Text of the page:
Flurry by J.G. Hewitt

(Summary taken from an email the author sent me) “Laurel
Fairchild is high born. She is a gifted student and athlete.
Parker is an acrobat in a travelling circus. He is
street-smart and charming.
They were never supposed
to meet but fate intervened. Laurel knows the circus boy and his secrets will be
her unraveling and lead to her execution but like a moth to a flame, she cannot
resist him.

The Crystal Treaty requires Laurel to compete in
the Stadia Games at seventeen to be ranked for her Senior year when she will be
forcibly married in a mass wedding to a husband that she neither knows nor wants,
or face death by stoning.
In a post-apocalyptic
world, the Earth’s surface has been drained of water and civilization destroyed.
There are no clouds, no trees, no rain.
There is no freedom. There is
only the Realm, which is ruled by a Guild of power-hungry Barons who command the
Division, a brutal army that maintains social order through violence among the
working class serving the Realm’s elite for a meager daily water ration. It has
been this way since time immemorial but the catastrophic events at this year’s
Games are going to change everything, not the least of which for Laurel and
I enjoyed this book. It is another book about controlled society, but it does have a different twist. It has some elements of “Matched” and “Divergent” and a few from “Hunger Games,” but it does throw in its own twists and turns. I liked the main characters, Laurel and Parker, and thought they had a lot of courage. I thought the character development in this book was good.  I enjoyed the story and did get drawn in.  I liked the images of the circa and the interesting things they did. It reminded me a lot of Cirque du Soleil and the things they do. This story made me thankful to be able to go to my tap and get water whenever I want to. It also made me very thankful for the freedoms we have, and that we don’t have arranged marriages.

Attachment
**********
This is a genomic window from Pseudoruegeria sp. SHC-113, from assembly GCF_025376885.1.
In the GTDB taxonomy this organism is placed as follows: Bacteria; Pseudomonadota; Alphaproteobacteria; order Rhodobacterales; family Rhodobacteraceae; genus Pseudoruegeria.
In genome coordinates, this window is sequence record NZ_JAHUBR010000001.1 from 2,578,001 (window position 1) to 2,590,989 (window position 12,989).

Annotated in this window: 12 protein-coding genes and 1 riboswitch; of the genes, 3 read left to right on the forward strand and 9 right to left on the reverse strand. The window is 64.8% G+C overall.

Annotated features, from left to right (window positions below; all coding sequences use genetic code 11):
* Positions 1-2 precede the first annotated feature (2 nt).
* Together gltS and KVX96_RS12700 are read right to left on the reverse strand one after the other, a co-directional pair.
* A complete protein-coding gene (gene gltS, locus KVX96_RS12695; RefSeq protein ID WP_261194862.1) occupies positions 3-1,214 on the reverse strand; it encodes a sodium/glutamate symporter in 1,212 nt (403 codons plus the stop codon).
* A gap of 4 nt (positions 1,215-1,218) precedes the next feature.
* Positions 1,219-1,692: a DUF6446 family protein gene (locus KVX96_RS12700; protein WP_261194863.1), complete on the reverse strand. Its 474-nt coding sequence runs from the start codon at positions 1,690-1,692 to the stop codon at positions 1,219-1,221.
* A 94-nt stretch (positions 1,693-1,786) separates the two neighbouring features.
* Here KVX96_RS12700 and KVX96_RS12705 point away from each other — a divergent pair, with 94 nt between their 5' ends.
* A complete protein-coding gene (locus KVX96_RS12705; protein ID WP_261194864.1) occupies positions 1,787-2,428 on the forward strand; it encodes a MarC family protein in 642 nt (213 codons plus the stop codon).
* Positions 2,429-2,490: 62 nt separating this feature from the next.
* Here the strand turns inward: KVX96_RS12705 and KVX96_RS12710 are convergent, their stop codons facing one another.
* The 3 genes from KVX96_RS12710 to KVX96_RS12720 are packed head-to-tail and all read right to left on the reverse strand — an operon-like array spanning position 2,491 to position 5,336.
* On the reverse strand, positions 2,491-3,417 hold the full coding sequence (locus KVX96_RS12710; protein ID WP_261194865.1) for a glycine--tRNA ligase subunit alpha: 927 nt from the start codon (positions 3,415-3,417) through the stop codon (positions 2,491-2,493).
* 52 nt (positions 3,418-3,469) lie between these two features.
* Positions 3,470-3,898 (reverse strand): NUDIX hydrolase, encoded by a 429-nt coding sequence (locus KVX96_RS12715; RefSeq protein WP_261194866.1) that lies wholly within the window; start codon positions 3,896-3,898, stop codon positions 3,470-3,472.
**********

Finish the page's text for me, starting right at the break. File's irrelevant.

There were a lot of grammatical and spelling errors in this book, which was annoying, but they can be fixed. I did continue reading, but there were some errors that I had to read and reread several times before I could figure out what was happening. There were also some graphic scenes in this book that I don’t think are appropriate for younger readers. There was a murder that was too descriptive and made me sick. It was very graphic. There isn’t any “intimacy” besides some kissing. I don’t remember any language, but there may have been a couple of words. I also got confused with all the characters. I had a bit of trouble remembering which person came from which group, and who that person was in the group.
I did enjoy the book, though, and will read the next one. I recommend it with the above warnings.
Rating: PG-13+ (Graphic murder, violence)
Recommendation: 16 and up. As always, I recommend that parents read this book first to see if it is appropriate for their children.
Disclosure: I did receive a free copy of this book in exchange for my honest review.

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